Techniques Magazine Techniques April 2011 : Page 17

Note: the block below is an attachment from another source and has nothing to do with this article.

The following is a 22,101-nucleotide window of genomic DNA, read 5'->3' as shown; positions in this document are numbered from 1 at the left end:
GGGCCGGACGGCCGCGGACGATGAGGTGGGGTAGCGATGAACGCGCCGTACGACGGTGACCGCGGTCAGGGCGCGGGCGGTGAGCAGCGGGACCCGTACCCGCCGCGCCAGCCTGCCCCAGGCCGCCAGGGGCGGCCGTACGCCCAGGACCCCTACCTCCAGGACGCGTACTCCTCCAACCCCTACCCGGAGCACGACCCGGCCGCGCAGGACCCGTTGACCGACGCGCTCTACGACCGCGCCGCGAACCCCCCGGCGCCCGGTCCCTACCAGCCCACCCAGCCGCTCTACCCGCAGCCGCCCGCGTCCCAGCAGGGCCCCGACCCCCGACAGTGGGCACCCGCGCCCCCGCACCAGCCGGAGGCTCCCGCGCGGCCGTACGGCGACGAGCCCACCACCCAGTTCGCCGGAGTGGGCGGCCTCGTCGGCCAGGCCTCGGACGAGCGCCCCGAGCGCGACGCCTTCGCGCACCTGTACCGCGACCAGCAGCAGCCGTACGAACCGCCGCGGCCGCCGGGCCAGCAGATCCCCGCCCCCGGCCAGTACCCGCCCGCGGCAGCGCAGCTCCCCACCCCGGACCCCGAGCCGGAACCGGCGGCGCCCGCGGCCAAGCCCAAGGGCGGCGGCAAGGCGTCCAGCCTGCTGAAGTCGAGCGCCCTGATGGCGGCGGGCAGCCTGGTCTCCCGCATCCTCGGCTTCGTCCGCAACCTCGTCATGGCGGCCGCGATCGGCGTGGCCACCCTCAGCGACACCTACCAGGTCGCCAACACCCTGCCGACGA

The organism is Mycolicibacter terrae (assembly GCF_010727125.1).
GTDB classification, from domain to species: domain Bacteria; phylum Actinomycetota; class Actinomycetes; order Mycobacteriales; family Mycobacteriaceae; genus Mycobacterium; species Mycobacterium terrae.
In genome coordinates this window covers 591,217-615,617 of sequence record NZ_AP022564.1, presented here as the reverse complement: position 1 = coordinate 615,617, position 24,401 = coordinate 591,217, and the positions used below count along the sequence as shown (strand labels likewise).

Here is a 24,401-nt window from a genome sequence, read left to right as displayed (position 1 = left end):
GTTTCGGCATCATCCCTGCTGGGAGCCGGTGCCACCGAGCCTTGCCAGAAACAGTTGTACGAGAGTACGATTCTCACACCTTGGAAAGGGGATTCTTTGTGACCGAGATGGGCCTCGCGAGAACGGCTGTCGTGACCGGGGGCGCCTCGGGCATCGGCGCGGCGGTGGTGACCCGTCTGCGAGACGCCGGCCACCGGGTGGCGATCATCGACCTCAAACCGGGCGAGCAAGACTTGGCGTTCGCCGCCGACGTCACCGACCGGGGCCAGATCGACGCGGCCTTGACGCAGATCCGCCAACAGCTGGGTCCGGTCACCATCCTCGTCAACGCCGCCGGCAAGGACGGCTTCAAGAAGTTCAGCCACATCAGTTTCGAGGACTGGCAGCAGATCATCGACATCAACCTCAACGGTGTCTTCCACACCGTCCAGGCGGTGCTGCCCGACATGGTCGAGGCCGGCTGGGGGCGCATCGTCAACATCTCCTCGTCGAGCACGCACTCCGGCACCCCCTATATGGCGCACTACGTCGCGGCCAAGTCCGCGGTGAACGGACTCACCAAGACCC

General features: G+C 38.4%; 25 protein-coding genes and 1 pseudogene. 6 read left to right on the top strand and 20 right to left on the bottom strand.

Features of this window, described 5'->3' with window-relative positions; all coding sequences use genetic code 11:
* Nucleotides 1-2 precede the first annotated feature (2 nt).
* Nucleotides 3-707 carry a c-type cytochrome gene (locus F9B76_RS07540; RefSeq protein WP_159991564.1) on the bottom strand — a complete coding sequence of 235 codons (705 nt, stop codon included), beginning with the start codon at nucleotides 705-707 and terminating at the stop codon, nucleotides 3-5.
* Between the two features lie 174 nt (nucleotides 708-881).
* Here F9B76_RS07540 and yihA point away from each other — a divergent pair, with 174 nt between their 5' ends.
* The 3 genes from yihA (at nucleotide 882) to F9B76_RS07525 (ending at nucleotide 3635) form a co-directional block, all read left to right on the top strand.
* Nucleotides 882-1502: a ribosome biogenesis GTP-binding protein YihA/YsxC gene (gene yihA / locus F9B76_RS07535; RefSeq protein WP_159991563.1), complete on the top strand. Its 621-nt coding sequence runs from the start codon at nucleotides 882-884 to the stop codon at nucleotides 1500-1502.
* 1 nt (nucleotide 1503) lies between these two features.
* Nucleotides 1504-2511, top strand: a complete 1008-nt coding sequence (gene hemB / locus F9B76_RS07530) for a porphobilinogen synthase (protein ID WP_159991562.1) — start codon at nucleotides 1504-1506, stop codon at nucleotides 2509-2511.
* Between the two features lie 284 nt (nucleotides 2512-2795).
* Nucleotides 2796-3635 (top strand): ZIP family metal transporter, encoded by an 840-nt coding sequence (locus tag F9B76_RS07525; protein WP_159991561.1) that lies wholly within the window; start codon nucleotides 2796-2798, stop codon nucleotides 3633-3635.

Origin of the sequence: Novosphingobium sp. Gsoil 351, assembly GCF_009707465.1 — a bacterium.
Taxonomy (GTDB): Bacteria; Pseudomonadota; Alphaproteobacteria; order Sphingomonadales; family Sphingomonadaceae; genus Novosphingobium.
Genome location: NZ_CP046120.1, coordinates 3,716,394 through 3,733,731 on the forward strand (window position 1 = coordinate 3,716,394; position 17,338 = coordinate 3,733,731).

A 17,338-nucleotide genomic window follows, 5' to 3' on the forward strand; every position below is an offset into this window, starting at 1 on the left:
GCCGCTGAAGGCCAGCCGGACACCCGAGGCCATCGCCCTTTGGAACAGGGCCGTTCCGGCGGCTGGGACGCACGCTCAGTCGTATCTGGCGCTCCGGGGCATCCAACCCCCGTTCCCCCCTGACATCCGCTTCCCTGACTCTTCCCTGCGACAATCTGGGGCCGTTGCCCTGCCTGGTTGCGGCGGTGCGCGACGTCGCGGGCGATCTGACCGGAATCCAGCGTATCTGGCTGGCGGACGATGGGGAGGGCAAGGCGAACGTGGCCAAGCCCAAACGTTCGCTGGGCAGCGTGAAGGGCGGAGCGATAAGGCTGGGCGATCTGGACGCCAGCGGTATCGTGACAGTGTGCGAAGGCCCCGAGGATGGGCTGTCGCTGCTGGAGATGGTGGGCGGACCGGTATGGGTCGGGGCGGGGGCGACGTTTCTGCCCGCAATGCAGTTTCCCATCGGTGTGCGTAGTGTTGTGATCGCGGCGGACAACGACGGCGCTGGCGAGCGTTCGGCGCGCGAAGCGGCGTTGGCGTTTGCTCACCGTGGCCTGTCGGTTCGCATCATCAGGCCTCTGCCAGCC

PHOTOS By ISTOCk.COM By SABRINA kIDWAI D uring the 20th century, vo-cational education prepared students for entry-level jobs in occupations that did not require additional education or training beyond high school. Back then programs focused mainly on agriculture, business (primarily clerical), and trade and indus-try. Other vocational education programs included automotive, construction trades, food services and cosmetology; all of these programs were designed primarily to serve students who did not plan to go to college. Times have changed, however. Global economic competition is increasing and the need to develop a workforce with ad-vanced skills is critical. The push to find sources of sustainable energy, the growing demands of the health care field and that of science, technology, engineering and math (STEM)-related sectors are all driving the high-demand jobs in today’s growing workforce. Vocational education is now career and technical education (CTE) and it is evolving and adapting its programs to meet the needs of business and industry. Much Changes, Much Stays the Same While the field of CTE is changing, the perception of it has not. The general pub-lic, policymakers and media have a mis-conception about the quality, rigor and relevance of CTE programs today. The negative perception of CTE is not only happening in the United States. ACTE has met with international delegations from several countries, including China, Ukraine, Saudi Arabia and Iceland. During each of these international visits, participants discussed how the stigma of CTE (that it is the refuge for not-so-smart students) affects the number of students entering CTE professions. The stigma of CTE as the domain for students not going onto a four-year degree program still exists in the United States. After the State of the Union Address this year, YouTube hosted a live chat with Ed-ucation Secretary Arne Duncan. Near the end of the interview, Secretary Duncan received a question from a woman in New Jersey about the decline of CTE schools. April 2011 Techniques 17

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